Cal State LA receives grant to bridge Prison to Careers

New Career Ahead text written on a road surface. News - Cal State LA receives grant to bridge Prison to Careers

Cal State Los Angeles announced on Friday that they had been awarded a $900,000 grant from the Department of Justice to establish a Prison to Careers Equity Pathway program.

The initiative is aimed at assisting formerly incarcerated college graduates in securing employment. Funded as part of the Department of Justice’s $4.4 billion in grants, the program will facilitate connections between graduates and regional employers and community organizations.

According to Taffany Lim, the executive director of the Center for Engagement, Service, and the Public Good, the grant signifies Cal State LA‘s commitment to the transformative power of education.

Additionally, Tiffany stated that the Prison to Careers Equity Pathway program will contribute to breaking the cycle of intergenerational incarceration by supporting incarcerated and formerly incarcerated students in earning college degrees.

According to the university, the Department of Justice is providing $4.4 billion in grants to build community capacity for reducing violence, assisting victims and youth, and achieving fair outcomes through evidence-based criminal and juvenile justice strategies.

The university’s existing Prison B.A. Graduation Initiative, initiated in 2016 with support from President Barack Obama’s Second Chance Pell federal pilot program, serves as the foundation for the new program. This initiative, the first in-person bachelor’s degree completion program for incarcerated students in California, operates at the California State Prison in Lancaster. Students in the program earn a Bachelor of Arts in Communication with a focus on organizational communication.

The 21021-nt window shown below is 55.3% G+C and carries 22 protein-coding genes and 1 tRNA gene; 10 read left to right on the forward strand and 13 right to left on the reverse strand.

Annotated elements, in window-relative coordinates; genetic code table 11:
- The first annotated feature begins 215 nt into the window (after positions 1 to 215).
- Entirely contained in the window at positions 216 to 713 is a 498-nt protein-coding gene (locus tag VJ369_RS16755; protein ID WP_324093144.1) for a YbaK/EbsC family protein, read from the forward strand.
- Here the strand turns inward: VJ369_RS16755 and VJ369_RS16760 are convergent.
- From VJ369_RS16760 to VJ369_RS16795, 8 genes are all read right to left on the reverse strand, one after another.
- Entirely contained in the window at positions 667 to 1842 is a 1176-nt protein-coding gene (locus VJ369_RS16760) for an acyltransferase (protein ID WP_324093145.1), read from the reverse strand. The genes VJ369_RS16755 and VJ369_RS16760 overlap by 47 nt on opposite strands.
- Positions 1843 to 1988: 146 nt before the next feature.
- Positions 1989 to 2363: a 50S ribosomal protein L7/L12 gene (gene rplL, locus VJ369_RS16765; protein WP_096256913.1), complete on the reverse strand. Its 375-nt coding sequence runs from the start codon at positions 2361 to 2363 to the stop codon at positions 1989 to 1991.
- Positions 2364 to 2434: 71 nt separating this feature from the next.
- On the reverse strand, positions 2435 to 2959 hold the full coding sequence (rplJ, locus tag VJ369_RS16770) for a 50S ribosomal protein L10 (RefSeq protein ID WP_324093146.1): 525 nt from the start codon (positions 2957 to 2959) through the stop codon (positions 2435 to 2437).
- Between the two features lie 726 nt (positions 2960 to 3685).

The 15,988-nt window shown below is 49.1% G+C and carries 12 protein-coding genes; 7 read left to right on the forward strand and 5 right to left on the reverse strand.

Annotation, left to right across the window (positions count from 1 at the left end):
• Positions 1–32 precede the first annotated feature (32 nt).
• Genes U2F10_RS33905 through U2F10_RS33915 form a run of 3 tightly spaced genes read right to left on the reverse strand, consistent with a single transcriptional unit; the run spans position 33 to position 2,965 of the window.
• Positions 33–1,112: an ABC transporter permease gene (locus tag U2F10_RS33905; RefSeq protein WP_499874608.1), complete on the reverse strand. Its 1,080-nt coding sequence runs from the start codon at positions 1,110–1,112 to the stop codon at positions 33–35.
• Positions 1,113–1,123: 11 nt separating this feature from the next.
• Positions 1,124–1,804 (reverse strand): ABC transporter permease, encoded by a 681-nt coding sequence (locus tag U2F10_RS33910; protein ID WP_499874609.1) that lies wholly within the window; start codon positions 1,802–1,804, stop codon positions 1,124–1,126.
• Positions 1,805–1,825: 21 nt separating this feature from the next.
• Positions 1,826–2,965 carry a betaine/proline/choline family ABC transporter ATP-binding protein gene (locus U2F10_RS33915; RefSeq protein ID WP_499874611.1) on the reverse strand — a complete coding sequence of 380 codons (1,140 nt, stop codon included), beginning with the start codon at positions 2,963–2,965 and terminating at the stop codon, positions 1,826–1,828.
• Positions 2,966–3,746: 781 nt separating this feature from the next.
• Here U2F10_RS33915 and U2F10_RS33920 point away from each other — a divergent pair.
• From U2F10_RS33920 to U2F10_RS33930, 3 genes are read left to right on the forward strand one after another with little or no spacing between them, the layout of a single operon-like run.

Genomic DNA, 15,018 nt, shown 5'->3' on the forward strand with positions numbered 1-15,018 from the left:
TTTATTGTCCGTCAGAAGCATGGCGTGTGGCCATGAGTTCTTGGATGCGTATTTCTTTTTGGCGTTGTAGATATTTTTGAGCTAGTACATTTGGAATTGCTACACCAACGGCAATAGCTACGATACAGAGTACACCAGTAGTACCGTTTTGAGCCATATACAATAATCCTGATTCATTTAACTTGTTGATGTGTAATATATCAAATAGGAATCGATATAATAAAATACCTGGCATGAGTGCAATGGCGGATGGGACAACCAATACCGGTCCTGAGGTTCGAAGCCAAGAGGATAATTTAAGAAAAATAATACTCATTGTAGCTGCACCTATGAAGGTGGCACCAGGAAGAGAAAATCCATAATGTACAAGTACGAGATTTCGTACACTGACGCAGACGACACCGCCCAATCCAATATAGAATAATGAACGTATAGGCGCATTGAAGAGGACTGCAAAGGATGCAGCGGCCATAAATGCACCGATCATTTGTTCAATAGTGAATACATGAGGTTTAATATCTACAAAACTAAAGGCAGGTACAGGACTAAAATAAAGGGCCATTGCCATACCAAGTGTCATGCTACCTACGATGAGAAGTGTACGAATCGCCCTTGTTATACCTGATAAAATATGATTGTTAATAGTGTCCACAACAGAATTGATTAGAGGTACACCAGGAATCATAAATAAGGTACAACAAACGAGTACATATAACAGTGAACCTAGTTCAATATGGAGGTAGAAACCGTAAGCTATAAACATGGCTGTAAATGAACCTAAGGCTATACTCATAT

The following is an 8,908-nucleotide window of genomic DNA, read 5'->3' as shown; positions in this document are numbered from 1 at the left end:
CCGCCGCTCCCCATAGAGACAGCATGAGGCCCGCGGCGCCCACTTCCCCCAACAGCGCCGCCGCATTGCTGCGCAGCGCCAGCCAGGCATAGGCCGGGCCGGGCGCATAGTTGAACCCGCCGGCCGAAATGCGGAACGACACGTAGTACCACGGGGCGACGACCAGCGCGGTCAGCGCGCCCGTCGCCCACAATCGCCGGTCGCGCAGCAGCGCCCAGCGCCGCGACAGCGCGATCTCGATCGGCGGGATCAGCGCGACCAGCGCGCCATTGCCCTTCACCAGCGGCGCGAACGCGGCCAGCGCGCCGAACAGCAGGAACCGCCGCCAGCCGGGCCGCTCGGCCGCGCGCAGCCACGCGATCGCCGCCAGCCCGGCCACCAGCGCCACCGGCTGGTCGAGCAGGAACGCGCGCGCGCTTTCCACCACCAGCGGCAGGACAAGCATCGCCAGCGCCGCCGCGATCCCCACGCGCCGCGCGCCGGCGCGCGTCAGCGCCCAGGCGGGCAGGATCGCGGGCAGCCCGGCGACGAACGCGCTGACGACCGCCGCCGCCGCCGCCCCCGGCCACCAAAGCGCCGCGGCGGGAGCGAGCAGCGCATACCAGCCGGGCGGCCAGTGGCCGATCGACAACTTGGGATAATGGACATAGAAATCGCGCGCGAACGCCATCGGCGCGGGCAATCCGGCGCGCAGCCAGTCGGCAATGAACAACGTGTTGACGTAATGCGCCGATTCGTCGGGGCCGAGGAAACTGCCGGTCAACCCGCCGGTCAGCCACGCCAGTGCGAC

Recognizing that higher education is linked to lower recidivism rates, officials stated the importance of addressing unemployment as a significant risk factor for recidivism.

Lim emphasized that the insights gained from incarcerated and formerly incarcerated students show the inadequacy of a bachelor’s degree alone. Even if a Cal State LA alum is released with a summa cum laude bachelor’s degree, the challenges of pursuing a meaningful career that utilizes both lived and academic experiences are significant, according to Lim.

To address this, university officials mentioned that the Prison to Careers Equity Pathway program, funded to provide training, professional development, coaching, mentorship, and career planning, will support students both inside and outside prison.